Here are the top takeaways from an inspiring day.
1 ‘You achieve more with diverse representation’
Revolution Bars Group’s Rob Pitcher kicked off the Conference by saying that reaching a 50/50 male/female split on boards wasn’t just morally right for the business—it brings big commercial benefits too. It should also foster more female leaders in the future. “It’s been a hugely positive influence… you achieve more with diverse representation at leadership level.”
2 ‘Mentoring gives you confidence and self-belief’
A recurring theme of the Conference was the huge value of mentoring in nurturing female leaders. “It’s significantly changed things for me… it’s given me the confidence and self-belief to go for things and not be held back. I couldn’t encourage people enough to get a mentor,” said Pret a Manger’s Katherine Bagshawe on a panel session. Mentoring also helps businesses to keep top talent, said Lucky Saint’s Emma Heal. “Mentoring won’t be a silver bullet [in retention] but it can definitely help—and it’s free.”
3 ‘Accomplishments don’t speak for themselves’
To get proper representation, people need to celebrate and talk loudly and proudly about their achievements. That is what prompted Google’s #IamRemarkable initiative, which has run workshops for 400,000+ participants in 170+ countries. “Accomplishments don’t speak for themselves… there’s lots of noise out there, so it’s essential that people who make decisions about you… are aware of your accomplishments,” said Google’s Hugh Dickerson. Don’t be afraid that it’s boasting, he added. “It’s not bragging if it’s based on facts… you’re just telling the truth.” You can get involved with #IamRemarkable here.
4 ‘Believe in yourself and beat imposter syndrome’
Imposter syndrome holds many women back from progressing as they should, said Jeannette Linfoot of the ‘Brave, Bold, Brilliant’ Podcast. To beat it, we need to identify when it’s taking hold and remind ourselves that any success is deserved. “Believing in yourself is the single most important thing… we need to work on our mindsets every single day,” she said. Don’t be afraid to fail at things, surround yourself with supportive people, and find a purpose. “What gets you out of bed in the morning, and what’s important to you? When imposter syndrome kicks in, if you have a strong reason, it can push you through.”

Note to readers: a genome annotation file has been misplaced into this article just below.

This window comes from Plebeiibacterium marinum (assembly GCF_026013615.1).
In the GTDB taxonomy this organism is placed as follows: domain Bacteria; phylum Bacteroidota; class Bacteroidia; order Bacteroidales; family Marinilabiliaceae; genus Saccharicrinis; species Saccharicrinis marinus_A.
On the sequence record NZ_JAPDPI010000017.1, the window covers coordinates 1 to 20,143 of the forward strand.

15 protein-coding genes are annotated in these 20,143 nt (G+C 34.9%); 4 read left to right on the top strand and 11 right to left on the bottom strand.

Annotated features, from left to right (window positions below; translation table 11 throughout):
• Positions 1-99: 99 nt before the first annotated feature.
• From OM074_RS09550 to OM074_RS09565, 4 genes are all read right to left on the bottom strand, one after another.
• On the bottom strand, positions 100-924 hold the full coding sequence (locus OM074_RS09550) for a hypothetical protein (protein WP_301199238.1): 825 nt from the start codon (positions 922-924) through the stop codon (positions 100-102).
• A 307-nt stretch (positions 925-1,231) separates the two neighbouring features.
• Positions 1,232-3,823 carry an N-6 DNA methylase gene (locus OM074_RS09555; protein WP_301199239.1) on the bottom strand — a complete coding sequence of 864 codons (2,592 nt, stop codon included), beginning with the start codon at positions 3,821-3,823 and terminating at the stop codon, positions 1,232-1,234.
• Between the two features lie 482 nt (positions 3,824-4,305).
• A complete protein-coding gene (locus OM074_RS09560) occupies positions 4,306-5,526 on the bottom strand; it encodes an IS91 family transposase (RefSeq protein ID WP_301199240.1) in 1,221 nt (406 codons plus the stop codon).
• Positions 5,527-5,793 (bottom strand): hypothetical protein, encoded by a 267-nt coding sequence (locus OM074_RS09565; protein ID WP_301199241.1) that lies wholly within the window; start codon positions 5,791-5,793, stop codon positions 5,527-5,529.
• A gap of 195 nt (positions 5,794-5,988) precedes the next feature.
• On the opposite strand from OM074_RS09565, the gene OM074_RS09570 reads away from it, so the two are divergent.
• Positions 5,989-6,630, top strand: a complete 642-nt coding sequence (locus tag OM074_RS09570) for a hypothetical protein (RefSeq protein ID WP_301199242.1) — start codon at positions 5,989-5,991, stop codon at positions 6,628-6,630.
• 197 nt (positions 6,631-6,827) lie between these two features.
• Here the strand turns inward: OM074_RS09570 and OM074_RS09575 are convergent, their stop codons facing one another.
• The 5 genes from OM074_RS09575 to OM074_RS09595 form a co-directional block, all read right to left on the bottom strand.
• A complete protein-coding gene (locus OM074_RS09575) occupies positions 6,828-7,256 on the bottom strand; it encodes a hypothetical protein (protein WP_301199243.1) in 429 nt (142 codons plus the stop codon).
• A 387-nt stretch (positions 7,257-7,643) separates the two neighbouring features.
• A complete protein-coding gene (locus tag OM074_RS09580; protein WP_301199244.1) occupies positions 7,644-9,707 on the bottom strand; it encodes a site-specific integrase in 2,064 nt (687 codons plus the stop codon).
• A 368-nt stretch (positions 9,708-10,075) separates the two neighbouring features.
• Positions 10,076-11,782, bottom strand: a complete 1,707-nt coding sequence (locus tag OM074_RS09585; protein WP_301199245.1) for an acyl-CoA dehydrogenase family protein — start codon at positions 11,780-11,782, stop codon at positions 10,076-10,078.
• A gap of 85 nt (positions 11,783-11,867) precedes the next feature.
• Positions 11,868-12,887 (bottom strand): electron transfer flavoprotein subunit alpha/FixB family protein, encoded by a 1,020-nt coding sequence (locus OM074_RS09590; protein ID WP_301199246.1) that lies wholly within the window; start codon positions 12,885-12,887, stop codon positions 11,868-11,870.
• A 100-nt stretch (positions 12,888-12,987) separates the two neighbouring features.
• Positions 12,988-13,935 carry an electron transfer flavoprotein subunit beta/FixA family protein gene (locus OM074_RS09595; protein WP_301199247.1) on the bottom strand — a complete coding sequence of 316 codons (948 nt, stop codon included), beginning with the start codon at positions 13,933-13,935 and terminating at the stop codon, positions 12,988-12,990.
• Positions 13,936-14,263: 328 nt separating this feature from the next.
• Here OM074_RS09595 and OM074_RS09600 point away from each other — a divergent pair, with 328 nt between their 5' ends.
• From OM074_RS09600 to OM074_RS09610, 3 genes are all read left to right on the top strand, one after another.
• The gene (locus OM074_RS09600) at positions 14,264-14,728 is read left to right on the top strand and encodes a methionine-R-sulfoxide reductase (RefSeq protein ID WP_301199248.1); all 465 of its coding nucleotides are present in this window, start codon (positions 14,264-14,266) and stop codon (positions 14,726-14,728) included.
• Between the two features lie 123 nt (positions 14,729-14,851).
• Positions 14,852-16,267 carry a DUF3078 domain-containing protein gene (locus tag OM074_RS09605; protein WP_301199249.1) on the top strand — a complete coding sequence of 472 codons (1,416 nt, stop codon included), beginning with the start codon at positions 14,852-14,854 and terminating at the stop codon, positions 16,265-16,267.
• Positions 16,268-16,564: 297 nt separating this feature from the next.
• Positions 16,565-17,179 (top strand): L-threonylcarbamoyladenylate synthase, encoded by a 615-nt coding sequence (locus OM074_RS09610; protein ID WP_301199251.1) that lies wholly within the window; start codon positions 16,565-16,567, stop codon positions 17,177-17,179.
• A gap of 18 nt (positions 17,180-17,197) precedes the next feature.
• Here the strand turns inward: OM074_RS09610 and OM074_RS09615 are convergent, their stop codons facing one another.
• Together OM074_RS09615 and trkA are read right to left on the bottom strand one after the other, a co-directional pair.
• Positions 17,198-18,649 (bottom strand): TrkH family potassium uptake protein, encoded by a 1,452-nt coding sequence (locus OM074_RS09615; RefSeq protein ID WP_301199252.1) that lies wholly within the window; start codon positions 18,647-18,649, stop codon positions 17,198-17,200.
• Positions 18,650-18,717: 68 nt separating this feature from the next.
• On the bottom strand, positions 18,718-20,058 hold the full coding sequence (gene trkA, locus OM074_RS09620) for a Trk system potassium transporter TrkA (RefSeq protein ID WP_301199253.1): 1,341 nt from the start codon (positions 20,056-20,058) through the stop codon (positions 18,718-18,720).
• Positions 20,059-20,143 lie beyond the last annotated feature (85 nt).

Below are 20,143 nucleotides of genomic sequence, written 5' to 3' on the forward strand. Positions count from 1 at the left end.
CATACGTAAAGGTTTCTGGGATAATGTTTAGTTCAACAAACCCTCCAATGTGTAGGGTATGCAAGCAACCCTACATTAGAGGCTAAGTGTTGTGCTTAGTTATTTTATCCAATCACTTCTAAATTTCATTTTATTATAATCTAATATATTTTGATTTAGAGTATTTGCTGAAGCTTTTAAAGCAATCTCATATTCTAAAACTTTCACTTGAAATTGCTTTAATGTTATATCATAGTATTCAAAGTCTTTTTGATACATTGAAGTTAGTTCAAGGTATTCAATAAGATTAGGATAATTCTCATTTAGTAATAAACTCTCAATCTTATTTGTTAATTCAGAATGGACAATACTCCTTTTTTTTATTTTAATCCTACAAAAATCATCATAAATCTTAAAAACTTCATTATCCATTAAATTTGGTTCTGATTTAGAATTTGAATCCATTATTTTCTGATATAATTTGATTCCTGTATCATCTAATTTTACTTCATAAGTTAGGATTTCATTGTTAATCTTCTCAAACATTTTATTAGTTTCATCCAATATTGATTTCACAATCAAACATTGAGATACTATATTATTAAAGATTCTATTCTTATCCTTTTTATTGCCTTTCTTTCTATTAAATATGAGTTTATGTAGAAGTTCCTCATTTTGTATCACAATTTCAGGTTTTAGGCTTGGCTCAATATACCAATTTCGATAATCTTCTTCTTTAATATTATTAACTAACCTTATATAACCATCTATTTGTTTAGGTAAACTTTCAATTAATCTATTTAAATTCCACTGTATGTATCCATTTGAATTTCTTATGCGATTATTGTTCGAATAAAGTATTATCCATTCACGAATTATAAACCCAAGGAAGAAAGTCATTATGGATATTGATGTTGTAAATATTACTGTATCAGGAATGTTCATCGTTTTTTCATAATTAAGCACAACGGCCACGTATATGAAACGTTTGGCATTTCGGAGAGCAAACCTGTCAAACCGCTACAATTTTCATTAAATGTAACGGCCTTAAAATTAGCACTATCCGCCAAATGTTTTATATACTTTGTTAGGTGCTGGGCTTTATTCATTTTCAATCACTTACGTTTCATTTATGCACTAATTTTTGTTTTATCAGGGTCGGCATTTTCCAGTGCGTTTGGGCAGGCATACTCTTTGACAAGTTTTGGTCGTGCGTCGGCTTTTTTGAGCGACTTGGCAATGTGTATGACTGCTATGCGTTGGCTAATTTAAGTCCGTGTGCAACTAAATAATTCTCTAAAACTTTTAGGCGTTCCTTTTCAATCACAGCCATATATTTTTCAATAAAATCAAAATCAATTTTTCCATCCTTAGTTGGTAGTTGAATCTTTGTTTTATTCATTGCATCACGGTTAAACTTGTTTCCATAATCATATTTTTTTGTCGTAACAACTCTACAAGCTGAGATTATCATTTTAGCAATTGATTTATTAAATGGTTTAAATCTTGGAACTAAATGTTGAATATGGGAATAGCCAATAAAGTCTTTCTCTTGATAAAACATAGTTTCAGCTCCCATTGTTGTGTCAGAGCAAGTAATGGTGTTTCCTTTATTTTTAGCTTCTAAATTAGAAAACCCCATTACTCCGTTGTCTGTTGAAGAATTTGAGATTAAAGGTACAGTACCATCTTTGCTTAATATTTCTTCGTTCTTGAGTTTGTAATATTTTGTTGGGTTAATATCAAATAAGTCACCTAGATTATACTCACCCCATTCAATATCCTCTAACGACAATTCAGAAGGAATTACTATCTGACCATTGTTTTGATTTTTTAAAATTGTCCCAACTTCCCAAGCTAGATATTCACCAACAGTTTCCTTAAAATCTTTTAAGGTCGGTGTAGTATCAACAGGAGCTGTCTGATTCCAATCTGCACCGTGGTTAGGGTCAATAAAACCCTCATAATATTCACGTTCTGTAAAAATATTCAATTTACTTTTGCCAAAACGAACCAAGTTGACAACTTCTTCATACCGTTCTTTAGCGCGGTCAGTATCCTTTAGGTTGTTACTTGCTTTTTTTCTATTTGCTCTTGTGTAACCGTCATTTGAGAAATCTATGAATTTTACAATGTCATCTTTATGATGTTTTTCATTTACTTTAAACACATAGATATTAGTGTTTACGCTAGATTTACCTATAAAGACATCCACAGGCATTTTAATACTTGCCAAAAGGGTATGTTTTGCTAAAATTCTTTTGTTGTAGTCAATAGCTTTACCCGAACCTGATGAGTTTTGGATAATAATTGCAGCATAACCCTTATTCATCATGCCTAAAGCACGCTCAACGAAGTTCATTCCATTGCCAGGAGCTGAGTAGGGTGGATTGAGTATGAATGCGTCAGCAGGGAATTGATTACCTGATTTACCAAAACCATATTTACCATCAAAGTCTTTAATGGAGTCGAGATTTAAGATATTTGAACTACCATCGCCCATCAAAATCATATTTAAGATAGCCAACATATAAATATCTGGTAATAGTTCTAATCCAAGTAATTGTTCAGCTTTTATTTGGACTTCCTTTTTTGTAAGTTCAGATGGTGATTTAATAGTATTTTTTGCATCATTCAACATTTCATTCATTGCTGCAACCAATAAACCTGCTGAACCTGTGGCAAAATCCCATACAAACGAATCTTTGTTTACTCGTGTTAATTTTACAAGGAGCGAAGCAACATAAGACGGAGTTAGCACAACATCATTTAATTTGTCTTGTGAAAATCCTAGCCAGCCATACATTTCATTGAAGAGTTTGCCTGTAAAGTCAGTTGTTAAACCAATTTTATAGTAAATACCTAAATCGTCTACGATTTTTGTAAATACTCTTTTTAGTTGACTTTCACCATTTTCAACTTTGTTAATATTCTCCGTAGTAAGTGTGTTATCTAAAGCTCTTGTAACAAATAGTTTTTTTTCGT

5 ‘Equality is a human right, but equity goes the extra mile’
A Conference panel highlighted the need for proper fairness in representation. “Equity should be the over-arching focus for us all, said Lorraine Copes of Be Inclusive Hospitality. “We need to stop taking about diversity and focus on proper representation,” added Olajide Alabi of Turtle Bay. “Equality is a human right, but equity goes the extra mile.” Employee Resource Groups (ERGs) and allyship programmes can both help, the panel thought. “We need to create an environment where people can stand up for each other,” said Kelly Canterford of Freehold CIC. “Embrace where you are on a journey—everyone is at a different place, and that’s OK,” added Greene King’s Garry Clarke-Strange.
6 ‘Change isn’t easy’
A ‘Change Maker’ session with Greene King’s Nick Mackenzie heard how the pub company has made big strides on issues like representation, inclusion and social mobility. “We’d been profit-driven rather than people-driven for a long time… people were telling me they were looking for change.” COVID has been a catalyst for evolution—but there have been some bumps along the way. “You have to be resilient. Change is not easy in a big business… You need to keep pursuing for it and showing that it’s important to you as a leader.”
7 ‘D&I is never done’